Data Privacy Explained for Data Owners

Data Privacy

Data privacy today, in a nutshell

Data privacy today, in a nutshell

Data privacy regulations have been around for decades, but GDPR raised the bar in many ways. Just to name a few ...

  • • It applies to any organization doing business with EU residents, regardless of where the business is located.
  • It grants specific rights to consumers, including the right to access their data, the right to erasure, and other rights that businesses are obliged to honor.
  • • It has sufficient "teeth"—in the form of significant penalties for violations—to make businesses take it seriously.

More recently, the California Consumer Privacy Act (CCPA) grants specific rights to all residents of the most populous U.S. state—nearly 40 million people. No wonder many experts are calling it a "de facto national standard" for the United States.

Data privacy explained for:        data owners                  

"Data is the new currency""Data is the new oil" … Sound familiar? For years, businesses have known that their customer data is one of their most important assets, enabling them to better understand and serve the people who rely on their goods and services.

 

Over the last few years, a new mantra has emerged: "Your data is not yours." Ever since the European Union passed GDPR in 2016, giving consumers control over how their data is gathered, processed, used, and shared has become the new norm, supported by a growing patchwork of data privacy regulations around the world. Businesses across industries are being forced to rethink how they handle consumer data—not only to stay out of trouble with regulators, but also to meet evolving customer expectations.

 

For data owners, this new norm presents a conundrum: "How do we continue using data to offer a better experience for our customers while still complying with GDPR, CCPA, and other data privacy laws?"

 

Why data owners are critical for data privacy readiness

To achieve and maintain data privacy readiness, businesses have a long list of deliverables, including getting consent to gather and use personal data, via opt-in/opt-out measures, protecting personal data against breaches (intentional and unintentional), and giving customers control over their data for as long as the company holds it.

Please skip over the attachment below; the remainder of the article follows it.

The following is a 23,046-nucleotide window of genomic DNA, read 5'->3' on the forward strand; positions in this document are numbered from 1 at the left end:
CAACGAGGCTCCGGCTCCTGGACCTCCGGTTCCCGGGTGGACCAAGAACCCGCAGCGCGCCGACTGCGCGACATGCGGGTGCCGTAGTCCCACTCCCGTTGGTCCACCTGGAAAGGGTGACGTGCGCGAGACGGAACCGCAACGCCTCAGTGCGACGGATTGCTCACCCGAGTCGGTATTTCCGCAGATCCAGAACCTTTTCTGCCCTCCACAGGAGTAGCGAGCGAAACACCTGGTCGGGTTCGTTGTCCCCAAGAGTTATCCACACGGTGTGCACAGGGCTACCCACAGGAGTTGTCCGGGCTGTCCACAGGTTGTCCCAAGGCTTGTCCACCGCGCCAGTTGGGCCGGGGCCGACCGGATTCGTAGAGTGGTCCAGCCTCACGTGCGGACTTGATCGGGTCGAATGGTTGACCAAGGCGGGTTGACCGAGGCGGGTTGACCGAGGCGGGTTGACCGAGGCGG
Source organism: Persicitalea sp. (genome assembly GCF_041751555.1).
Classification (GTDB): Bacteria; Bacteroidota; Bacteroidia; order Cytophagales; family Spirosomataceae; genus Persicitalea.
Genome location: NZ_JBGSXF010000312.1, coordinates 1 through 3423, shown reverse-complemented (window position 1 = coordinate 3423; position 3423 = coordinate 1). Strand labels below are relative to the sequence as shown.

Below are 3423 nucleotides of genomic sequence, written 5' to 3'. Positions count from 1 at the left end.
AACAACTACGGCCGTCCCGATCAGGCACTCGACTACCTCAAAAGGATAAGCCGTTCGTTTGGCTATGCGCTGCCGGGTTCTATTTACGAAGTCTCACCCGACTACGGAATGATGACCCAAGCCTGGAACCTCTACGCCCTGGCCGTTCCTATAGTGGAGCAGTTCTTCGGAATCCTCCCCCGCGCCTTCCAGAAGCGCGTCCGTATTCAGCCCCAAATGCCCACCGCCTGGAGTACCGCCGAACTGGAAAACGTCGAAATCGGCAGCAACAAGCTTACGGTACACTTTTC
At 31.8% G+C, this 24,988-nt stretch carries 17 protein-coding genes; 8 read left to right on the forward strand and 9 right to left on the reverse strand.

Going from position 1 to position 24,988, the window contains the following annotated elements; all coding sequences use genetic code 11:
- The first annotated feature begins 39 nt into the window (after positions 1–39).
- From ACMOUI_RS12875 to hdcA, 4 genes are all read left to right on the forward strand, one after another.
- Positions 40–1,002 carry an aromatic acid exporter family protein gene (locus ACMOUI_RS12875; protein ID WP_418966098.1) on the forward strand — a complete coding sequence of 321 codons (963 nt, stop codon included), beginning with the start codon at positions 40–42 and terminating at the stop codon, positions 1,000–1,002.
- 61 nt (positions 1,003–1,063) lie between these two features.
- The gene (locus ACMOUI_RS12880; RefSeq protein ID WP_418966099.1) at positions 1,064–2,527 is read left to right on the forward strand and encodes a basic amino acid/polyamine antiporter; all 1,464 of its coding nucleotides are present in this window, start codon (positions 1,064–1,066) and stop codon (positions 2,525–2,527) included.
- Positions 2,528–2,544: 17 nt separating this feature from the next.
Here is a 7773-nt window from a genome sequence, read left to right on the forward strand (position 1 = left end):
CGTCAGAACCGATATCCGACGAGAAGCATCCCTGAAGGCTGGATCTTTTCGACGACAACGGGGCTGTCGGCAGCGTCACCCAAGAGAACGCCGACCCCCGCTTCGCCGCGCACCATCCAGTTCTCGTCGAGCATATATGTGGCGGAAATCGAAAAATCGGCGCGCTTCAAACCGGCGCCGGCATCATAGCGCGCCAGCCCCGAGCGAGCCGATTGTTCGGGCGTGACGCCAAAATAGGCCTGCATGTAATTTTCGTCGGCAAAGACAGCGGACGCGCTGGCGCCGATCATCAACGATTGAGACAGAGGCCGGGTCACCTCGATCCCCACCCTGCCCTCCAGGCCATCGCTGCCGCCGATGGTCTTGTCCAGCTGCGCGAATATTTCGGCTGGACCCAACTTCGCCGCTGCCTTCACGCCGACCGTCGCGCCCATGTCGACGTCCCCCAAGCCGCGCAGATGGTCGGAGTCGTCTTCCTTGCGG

To meet these deliverables, businesses must understand their data ecosystem backwards and forwards. They need to know exactly what personal data is being gathered, where it's stored, how it's being used, who has access to it, and what happens when it's no longer needed. As the data owner, your participation is vital in achieving this understanding and implementing the changes needed to align with applicable data privacy laws ... while also figuring out how to continue using your data effectively in offering a loyalty-building customer experience. 

How we can help

If this sounds like a lot of work to add to your plate, it is. Data owners have plenty of responsibilities to occupy their workdays, without adding the need to act as data consultants for the organization's privacy readiness efforts. That's where we come in.

 

Logic20/20 knows data … and we know data privacy. We bring together a unique team of lawyers, data experts, and strategists—all thoroughly versed in data privacy requirements—to help clients across industries prepare for GDPR, CCPA, and similar laws.

 

Data privacy
Data privacy

We focus our data privacy approach on achieving readiness for GDPR, CCPA, and/or whatever similar laws apply to your organization. Our experts help you achieve an ongoing understanding of the data in your organization that keeps you aligned with existing regulations, prepared to respond to data requests, and ready for future requirements.

 

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Data privacy as a service
Data privacy as a service (DPaaS)

DPaaS runs a bit like a traditional managed service, but with a dedicated team of data privacy professionals that improve your ecosystem and stay on top new regulations. We take the time to understand your current data privacy program, establish lines of communication, and provide cross-functional training across teams.

 

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